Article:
For a long time at a “technical” university, the process of deploying a new application was through archives with program code, which were delivered to a virtual machine via ftp and run manually. And each team had its own virtual machine for each system. Resources were not being optimally spent. A temporary solution was to create one virtual machine for all small projects, but the process of administering all this fell on developers who did not want to do this.
We have been eyeing Kubernetes for two years. We studied various articles, tried to deploy it, but after deploying it, we did not understand what to do next. Until one day we decided to try wrapping one of the systems in a container. For container orchestration, the Docker Swarm system was chosen, since it is simpler, and here the first problem arose – there was authorization in the selected system, and Docker Swarm had a problem with saving the user session if there were more than one containers (we used ADFS for authorization in the system) – i.e. e. the current user session was not saved and when the page was refreshed, the stratum one was released. The search for various solutions led to one thing – we need Kubernetes with its Ingress controller, where there are “sticky sessions” (sticky session). When choosing a distribution, it was decided to use “vanilla” k8s.
Once again, having installed Kubernetes, the search for a solution began on how to deliver our container there. The containers were assembled on a separate virtual machine and loaded into the local Docker Container Registry, and Gitlab Runner on the master was used to deploy this container to Kubernetes. Not the best solution, but there were not enough competencies for another. And when the Deployment was deployed, the question arose. How to get the container out. Since we used the Bare Metal configuration, Metal LB came up at the first request to Google. If we knew then that it was possible to use Ingress Nginx with the Host Network: True parameter, then this would save us a month of experiments with Metal LB and we knew that we could immediately abandon it. For Metal LB, an L2 configuration was used, where a virtual address pool was created, which is visible only inside the cluster. How to bring it out? Of course, install Nginx on the master and write virtual addresses in /etc/hosts so that Nginx can see them. Luckily, there was an idea in my head at the time that this was somehow wrong.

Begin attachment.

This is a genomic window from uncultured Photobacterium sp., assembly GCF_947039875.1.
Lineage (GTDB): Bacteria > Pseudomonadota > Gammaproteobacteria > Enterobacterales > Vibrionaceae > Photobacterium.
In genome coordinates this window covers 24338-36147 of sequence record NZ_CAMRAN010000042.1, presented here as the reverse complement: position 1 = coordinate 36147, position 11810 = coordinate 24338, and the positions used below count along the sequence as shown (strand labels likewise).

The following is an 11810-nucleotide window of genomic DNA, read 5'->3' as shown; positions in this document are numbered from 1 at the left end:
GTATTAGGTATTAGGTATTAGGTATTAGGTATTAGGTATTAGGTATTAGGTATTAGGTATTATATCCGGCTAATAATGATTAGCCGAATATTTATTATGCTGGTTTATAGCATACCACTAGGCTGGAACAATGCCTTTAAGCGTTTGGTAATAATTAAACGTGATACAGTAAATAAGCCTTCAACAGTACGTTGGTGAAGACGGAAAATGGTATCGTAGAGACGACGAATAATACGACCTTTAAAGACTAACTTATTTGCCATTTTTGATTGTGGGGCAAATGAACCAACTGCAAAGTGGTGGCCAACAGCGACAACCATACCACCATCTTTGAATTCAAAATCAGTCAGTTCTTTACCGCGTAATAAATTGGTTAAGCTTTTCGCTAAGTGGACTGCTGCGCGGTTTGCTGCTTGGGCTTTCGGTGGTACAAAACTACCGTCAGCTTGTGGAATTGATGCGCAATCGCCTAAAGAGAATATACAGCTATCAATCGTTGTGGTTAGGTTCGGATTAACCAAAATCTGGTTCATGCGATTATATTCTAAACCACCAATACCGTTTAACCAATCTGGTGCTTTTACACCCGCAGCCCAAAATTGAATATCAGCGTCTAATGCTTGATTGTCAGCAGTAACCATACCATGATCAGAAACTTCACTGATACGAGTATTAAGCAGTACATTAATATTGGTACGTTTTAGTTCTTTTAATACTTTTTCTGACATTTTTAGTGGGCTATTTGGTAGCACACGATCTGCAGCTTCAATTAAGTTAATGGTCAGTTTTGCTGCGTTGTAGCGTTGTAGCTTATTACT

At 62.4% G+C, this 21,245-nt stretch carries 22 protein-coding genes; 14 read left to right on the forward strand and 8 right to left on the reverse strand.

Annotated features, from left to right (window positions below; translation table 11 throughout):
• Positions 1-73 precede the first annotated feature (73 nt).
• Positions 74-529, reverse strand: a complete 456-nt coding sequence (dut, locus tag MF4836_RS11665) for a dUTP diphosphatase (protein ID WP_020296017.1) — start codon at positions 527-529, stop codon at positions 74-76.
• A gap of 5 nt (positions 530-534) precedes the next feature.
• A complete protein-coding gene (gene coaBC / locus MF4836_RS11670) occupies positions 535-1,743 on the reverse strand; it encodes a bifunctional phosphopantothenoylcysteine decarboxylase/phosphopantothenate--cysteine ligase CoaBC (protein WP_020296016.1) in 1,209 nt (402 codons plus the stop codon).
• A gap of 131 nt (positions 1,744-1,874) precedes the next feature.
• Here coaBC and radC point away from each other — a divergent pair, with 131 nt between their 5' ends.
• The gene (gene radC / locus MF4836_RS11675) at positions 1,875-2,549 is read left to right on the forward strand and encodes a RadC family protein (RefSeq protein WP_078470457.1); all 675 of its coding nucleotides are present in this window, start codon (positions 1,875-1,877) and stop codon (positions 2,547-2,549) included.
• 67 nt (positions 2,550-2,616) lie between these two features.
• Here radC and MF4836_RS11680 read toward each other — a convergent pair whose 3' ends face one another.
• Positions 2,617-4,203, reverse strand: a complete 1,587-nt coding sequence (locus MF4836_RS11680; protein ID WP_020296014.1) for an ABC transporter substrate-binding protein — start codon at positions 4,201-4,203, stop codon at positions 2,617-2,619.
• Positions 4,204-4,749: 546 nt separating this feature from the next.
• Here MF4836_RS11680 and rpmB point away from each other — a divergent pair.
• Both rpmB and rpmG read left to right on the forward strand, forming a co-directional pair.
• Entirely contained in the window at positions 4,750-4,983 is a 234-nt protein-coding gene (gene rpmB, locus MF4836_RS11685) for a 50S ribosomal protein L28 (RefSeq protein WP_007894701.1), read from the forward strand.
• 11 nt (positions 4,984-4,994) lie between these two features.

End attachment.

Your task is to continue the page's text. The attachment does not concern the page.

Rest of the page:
And when he learned about the Host Network, he raised a cluster of three masters and three worker nodes without Metal LB. True, the cluster was initialized through the usual user user, not root, and in order for Gitlab Runner to see the cluster, it had to be added to the user group. Again, all fault tolerance crumbles when the entire deployment goes through one master. And the search for a better solution began.
The final installation is deployed using kubeadm. The cluster includes 3 masters and 3 workers. network plugin – weave.net, and the Ingress controller is an Ingress Nginx deployed as a Daemon Set for system fault tolerance in case of failure of one worker node. In a Kubernetes cluster, applications are deployed only with Stateless, saving their data on PV volumes automatically created on storage via NFS provisioner, in separate databases (MSSQL, MYSQL, PostgreSQL) and on S3 Minio. CI/CD is based on Gitlab with docker images being collected on a separate VM and deployed via gitlab-agent and gitlab-runner installed in the Kubernetes cluster.
Using only part of the Kubernetes functionality, we saved server resources by transferring part of the systems from virtual machines to containers. We got fault tolerance out of the box and a simple system deployment option, where you just need to correctly build the Docker image and check that it starts. Kubernetes is the future.